Introducing Flipped Classroom Supervision: Challenging Physiotherapy Teachers’ Beliefs about Teaching
Peer reviewed, Journal article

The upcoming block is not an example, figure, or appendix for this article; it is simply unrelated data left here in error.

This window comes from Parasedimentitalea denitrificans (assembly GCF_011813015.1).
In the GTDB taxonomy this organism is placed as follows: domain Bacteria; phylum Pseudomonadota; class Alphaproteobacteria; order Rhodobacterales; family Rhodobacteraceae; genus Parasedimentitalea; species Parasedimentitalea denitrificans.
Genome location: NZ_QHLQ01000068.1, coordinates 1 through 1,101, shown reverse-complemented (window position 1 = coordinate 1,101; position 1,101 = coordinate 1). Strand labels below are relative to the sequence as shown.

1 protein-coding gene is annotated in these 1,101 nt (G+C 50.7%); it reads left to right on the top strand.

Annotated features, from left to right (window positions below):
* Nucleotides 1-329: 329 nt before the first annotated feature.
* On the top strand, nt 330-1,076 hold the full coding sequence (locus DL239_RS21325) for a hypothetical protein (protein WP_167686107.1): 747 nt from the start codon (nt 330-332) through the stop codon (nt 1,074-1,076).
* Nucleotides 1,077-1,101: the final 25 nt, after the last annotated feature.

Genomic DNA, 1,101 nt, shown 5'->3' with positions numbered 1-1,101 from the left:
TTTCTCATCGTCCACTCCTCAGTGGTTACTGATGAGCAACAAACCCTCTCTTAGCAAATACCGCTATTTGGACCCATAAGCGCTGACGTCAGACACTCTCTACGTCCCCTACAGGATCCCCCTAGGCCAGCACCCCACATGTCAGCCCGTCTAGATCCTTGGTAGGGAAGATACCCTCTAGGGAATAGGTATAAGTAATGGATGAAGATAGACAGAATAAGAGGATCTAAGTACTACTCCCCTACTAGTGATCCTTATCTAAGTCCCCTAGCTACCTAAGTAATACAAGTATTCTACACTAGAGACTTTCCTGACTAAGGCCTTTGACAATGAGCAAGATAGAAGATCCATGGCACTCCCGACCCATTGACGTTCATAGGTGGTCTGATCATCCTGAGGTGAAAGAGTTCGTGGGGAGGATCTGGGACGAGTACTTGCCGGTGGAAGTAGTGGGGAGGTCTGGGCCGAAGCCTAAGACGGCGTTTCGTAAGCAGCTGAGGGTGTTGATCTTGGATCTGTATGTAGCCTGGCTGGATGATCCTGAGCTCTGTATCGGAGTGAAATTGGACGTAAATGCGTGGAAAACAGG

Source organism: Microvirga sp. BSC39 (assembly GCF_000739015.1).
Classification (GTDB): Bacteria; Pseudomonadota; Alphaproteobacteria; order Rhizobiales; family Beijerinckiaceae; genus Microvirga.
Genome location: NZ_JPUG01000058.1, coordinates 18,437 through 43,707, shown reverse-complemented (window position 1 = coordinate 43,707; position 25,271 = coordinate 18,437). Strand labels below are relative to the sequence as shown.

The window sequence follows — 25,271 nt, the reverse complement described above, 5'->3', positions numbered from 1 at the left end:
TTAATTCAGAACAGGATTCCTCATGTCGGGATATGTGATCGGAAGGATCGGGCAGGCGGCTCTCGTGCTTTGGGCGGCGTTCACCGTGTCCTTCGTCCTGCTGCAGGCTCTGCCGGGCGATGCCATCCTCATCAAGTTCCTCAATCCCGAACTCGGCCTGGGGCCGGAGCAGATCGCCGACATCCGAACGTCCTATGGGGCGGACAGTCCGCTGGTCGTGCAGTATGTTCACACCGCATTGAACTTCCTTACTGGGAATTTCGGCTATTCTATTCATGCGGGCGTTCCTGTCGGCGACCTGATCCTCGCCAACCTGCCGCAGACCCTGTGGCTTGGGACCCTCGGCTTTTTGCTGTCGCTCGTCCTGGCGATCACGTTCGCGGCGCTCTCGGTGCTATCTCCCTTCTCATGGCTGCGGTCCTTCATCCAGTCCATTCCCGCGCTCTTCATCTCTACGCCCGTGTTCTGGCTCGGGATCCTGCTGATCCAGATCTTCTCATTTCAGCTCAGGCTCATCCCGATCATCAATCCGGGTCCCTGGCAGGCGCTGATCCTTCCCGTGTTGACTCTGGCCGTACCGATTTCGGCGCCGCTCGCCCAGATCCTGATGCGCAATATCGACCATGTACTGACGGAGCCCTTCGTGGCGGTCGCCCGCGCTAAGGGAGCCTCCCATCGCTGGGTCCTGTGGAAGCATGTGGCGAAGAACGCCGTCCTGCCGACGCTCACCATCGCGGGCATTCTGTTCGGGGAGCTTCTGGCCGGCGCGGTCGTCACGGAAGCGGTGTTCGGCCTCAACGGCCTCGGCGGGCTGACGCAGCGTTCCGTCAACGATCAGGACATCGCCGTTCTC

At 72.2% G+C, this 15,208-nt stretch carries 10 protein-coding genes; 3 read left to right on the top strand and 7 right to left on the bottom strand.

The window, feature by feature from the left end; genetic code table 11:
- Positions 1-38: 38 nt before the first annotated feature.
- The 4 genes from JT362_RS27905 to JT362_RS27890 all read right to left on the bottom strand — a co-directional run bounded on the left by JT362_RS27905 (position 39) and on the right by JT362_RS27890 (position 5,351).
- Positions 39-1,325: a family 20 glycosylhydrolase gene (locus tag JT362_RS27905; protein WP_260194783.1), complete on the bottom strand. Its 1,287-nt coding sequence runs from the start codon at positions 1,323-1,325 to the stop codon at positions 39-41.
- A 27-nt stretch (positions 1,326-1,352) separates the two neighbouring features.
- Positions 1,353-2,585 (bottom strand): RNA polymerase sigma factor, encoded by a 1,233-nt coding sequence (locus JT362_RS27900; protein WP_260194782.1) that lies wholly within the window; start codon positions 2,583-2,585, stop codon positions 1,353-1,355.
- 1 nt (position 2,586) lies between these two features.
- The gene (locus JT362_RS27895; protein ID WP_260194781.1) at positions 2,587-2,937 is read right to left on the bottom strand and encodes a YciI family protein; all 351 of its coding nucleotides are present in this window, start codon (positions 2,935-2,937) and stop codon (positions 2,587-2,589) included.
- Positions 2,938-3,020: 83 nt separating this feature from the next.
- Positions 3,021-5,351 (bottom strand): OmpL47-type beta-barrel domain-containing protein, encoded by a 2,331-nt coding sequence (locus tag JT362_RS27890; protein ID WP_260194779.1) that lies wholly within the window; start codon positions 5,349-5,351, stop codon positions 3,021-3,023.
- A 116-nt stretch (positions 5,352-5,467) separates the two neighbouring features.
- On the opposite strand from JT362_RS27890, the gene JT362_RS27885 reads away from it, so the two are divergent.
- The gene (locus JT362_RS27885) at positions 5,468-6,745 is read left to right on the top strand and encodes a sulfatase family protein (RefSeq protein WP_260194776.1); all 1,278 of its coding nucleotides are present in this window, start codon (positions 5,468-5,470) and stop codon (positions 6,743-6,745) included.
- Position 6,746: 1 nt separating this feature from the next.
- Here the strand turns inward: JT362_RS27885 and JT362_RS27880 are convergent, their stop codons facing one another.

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Despite efforts to increase the implementation of active teaching and learning in higher education, teaching approaches based on information transfer are still dominant. The slow adoption has been attributed to reluctance on the part of teachers. Active digital pedagogies, such as the flipped classroom, transfer the responsibility for learning to the students, thus challenging the traditional role of the teacher. The purpose of this study was to investigate how flipped classroom supervision is aligned with conceptions of teaching among teachers working in undergraduate physiotherapy education. Data were collected through a focus-group interview with three teachers who had recently participated in flipped classroom supervision and were analysed using qualitative thematic analysis. Supervision in the flipped classroom was viewed mostly positively by the physiotherapy teachers interviewed. The less defined teaching role and the increased social interaction constituted the most radical departure from their previous experiences in traditional teaching environments. The teachers found that the teaching and learning environment enhanced the quality of students’ work. There was no indication that the student-centred pedagogies conflicted with the teachers’ conceptions of teaching and learning. The findings do not support the idea that the existing teaching culture represents a barrier to technology-supported education.